Inspiring the Valley: Fresno County ‘youth court’ offers compassion and early intervention

Inspiring the Valley

Many Fresno County judges who preside over juvenile court will tell you it changes their perspective on youth offenders.

In response, a judge has helped set up a program to intervene before juveniles commit serious crimes.

Judge Gary Hoff has sat on the bench in Fresno County Superior Court for more than 25 years. One of his first assignments presiding over juvenile court.

“When I saw kids in juvenile court, it wasn’t their first offense, it wasn’t their first time felony,” Hoff explained. That’s when he started “youth court.”

Judges see it as an opportunity to intervene early, before young offenders turned to serious crime.

He says, “Once we get them in juvenile court, they are so far down the road in criminality, it’s hard to pull them back, even though I would say I would never give up on a kid.”

Youth court is a way to hold young people accountable for minor offenses. Some of those offenses, “Procession or under the influence of alcohol or drugs, fighting, on-campus thefts,” Hoff explains.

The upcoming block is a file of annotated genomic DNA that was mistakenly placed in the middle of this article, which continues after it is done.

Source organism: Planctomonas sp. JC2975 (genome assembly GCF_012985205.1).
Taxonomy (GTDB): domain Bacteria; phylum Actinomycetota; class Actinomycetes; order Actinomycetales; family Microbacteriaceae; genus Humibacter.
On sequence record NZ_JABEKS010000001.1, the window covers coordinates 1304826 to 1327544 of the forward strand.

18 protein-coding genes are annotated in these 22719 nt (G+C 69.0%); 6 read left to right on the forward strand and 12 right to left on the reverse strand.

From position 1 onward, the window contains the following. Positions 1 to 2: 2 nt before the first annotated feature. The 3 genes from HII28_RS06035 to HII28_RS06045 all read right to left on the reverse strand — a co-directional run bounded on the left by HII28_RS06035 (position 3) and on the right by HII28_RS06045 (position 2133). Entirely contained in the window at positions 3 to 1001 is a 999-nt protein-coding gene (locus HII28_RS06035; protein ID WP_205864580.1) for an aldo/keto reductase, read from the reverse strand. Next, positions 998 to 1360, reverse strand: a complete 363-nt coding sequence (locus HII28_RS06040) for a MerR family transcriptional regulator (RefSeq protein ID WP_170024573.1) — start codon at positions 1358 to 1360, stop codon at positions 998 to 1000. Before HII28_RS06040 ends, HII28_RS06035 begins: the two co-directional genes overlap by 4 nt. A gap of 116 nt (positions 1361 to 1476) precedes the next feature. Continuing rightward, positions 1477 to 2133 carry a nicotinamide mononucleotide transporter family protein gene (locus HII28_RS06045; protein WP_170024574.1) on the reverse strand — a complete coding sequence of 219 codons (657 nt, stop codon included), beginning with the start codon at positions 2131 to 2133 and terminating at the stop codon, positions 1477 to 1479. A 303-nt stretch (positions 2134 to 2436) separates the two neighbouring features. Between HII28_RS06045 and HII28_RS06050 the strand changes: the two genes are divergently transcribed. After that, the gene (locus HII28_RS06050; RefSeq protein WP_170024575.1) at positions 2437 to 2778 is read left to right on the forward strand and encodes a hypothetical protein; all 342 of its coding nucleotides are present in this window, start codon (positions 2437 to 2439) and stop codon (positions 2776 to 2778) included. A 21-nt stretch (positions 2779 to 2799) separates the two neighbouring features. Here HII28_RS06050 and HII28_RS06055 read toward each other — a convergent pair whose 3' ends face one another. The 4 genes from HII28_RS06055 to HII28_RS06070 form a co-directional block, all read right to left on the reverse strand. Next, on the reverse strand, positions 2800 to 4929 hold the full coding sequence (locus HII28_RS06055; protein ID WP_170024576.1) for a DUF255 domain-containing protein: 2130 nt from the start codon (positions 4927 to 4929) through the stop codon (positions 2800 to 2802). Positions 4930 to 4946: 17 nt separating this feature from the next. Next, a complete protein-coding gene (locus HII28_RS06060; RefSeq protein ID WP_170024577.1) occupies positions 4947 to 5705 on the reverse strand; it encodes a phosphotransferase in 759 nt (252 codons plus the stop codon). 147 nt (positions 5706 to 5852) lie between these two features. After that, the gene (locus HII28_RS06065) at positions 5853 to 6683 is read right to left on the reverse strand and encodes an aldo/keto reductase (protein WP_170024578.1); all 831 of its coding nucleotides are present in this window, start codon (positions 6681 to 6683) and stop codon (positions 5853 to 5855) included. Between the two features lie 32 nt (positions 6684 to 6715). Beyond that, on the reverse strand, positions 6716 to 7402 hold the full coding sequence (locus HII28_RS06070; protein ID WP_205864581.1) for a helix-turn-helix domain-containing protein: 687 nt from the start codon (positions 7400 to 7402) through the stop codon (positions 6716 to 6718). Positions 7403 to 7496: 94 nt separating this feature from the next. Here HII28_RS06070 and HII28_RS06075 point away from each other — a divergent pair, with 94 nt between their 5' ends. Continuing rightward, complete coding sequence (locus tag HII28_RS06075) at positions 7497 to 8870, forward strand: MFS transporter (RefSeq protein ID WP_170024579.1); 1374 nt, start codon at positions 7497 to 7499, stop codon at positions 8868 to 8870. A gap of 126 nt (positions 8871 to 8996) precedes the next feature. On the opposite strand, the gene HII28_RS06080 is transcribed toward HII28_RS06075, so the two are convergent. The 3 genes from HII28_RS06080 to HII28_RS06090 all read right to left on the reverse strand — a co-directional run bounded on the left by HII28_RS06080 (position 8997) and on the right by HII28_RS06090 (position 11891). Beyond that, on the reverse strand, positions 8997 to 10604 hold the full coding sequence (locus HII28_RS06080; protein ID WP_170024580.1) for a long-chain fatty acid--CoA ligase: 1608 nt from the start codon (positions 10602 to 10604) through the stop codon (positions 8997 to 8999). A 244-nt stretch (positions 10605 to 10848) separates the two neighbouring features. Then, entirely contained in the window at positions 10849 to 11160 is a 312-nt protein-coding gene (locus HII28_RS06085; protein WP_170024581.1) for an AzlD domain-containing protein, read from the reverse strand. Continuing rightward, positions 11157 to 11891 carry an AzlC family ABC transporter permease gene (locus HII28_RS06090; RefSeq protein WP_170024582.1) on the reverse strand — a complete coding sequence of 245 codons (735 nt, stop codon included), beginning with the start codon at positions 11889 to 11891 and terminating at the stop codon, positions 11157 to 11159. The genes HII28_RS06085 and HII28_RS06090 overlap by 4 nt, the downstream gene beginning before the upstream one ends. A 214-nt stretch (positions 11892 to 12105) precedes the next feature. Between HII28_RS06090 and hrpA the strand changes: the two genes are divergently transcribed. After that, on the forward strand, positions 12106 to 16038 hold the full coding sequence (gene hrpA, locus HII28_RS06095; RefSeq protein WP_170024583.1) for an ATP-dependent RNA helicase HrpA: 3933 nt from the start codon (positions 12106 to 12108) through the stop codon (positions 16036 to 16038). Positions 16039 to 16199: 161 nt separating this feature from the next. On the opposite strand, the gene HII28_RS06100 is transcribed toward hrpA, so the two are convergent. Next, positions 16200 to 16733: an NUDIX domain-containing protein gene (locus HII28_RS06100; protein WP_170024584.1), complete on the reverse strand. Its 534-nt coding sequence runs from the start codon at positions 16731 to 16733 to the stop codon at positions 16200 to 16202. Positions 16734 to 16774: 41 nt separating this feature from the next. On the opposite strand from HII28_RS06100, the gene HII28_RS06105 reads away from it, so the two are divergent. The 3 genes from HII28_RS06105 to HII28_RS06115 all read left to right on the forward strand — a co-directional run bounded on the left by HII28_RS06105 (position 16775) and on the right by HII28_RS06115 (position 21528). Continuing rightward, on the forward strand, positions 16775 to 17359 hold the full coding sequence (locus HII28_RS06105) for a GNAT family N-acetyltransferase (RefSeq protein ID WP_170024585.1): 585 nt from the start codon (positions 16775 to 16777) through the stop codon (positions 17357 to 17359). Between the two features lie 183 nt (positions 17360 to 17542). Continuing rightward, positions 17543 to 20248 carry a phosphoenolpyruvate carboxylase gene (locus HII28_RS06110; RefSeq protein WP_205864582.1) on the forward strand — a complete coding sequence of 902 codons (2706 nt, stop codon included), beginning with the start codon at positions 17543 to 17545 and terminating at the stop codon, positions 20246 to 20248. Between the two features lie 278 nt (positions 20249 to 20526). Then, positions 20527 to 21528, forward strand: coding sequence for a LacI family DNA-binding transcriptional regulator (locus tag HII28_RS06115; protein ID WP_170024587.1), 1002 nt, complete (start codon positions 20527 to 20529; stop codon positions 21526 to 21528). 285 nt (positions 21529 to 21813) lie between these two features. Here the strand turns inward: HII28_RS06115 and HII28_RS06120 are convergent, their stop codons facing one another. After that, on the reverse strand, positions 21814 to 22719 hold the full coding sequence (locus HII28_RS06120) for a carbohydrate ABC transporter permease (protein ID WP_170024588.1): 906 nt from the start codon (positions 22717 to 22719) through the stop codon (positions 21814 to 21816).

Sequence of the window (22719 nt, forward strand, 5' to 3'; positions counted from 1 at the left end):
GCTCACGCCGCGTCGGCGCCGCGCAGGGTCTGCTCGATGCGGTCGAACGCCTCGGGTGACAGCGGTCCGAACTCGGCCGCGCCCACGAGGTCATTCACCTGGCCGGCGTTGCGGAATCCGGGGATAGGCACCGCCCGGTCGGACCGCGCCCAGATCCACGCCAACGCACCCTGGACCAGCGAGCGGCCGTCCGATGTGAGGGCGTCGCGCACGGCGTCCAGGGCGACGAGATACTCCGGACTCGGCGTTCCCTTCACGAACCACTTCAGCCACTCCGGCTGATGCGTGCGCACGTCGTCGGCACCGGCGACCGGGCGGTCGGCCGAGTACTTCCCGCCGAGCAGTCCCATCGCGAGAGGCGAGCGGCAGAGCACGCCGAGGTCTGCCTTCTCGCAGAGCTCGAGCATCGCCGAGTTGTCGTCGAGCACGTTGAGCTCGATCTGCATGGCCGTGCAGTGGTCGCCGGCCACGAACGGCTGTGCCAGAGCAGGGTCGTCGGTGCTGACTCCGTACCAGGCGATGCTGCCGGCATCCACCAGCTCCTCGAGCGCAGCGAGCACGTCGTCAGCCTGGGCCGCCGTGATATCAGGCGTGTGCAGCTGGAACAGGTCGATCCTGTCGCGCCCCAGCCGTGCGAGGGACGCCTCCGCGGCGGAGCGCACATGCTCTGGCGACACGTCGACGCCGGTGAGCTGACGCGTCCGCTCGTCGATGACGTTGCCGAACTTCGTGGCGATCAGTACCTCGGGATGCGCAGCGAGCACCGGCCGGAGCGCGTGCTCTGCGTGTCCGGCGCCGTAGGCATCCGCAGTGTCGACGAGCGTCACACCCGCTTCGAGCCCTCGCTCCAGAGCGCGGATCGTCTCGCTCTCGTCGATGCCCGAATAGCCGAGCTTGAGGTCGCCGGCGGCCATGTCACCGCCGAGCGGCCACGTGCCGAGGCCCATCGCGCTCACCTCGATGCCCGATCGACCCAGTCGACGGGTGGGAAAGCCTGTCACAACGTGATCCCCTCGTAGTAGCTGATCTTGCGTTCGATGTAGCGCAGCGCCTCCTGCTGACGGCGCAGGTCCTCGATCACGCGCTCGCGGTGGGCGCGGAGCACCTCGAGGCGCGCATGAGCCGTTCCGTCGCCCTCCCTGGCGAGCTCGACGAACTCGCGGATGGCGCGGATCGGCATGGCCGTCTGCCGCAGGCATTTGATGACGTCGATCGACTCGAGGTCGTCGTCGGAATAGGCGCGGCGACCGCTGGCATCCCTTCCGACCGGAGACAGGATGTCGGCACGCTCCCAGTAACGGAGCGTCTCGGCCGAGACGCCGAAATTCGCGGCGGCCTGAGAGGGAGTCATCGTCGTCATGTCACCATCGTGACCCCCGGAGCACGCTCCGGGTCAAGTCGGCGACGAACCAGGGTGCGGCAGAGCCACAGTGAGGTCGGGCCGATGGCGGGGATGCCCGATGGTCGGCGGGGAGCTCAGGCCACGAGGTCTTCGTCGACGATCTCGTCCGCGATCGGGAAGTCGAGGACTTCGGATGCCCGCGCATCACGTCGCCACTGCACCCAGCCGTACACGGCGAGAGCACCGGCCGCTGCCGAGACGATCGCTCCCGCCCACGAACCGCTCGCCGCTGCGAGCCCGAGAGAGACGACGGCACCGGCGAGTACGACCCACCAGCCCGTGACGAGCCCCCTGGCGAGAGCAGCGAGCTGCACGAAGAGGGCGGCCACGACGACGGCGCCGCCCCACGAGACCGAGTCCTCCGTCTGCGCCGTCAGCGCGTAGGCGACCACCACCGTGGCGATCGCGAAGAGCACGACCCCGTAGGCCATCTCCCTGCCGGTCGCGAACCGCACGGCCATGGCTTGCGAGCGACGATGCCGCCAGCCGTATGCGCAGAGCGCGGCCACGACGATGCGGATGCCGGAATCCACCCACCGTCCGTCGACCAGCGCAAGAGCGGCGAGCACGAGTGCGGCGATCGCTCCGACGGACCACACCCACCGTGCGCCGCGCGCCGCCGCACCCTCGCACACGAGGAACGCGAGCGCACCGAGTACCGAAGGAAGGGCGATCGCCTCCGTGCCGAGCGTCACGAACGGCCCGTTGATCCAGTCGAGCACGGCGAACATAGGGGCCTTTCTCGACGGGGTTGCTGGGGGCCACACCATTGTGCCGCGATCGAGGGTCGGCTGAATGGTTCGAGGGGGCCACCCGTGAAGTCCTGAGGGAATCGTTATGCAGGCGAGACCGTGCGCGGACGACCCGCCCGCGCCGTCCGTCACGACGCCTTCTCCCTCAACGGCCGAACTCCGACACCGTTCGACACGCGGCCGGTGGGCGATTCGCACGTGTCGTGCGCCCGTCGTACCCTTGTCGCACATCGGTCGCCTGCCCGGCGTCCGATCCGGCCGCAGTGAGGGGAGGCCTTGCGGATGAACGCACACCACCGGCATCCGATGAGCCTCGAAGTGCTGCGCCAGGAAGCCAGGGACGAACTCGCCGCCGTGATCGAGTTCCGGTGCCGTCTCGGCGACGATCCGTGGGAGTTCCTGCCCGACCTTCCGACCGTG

The courts are located on high school campuses, a real judge presides over the proceedings. The difference, the jurors are students. “The student jurors are sending that message ‘We don’t like your behavior it’s wrong it could be dangerous to us.'”

But there is also compassion and understanding.

“As student jurors, they are saying that from their heart because I think they recognize there are lessons to be taught, and they know what those lessons are,” Hoff says.

There are youth courts at 15 high schools in Fresno County. The judges all volunteer their time to preside over the hearings.

“It’s an amazing collaboration that involves law enforcement and probation, the schools, a lot of different school districts and the court and everybody is pulling for one thing which is the success of that child,” says Kimberly Nystrom-Geist, Fresno County Superior Court.

You see that coming together at their end of the year recognition ceremony, student jurors, and law enforcement working together to turn young lives around. At the center of it all is Judge Hoff, who has been with youth court since its inception 24 years ago.

“His commitment to youth court and kids went far beyond his time in juvenile court and that’s so admirable, it’s such a great example to the rest of us being committed not just to our work in the courtroom but to the community. Because that’s really what judges are about,” Nystrom-Geist says.

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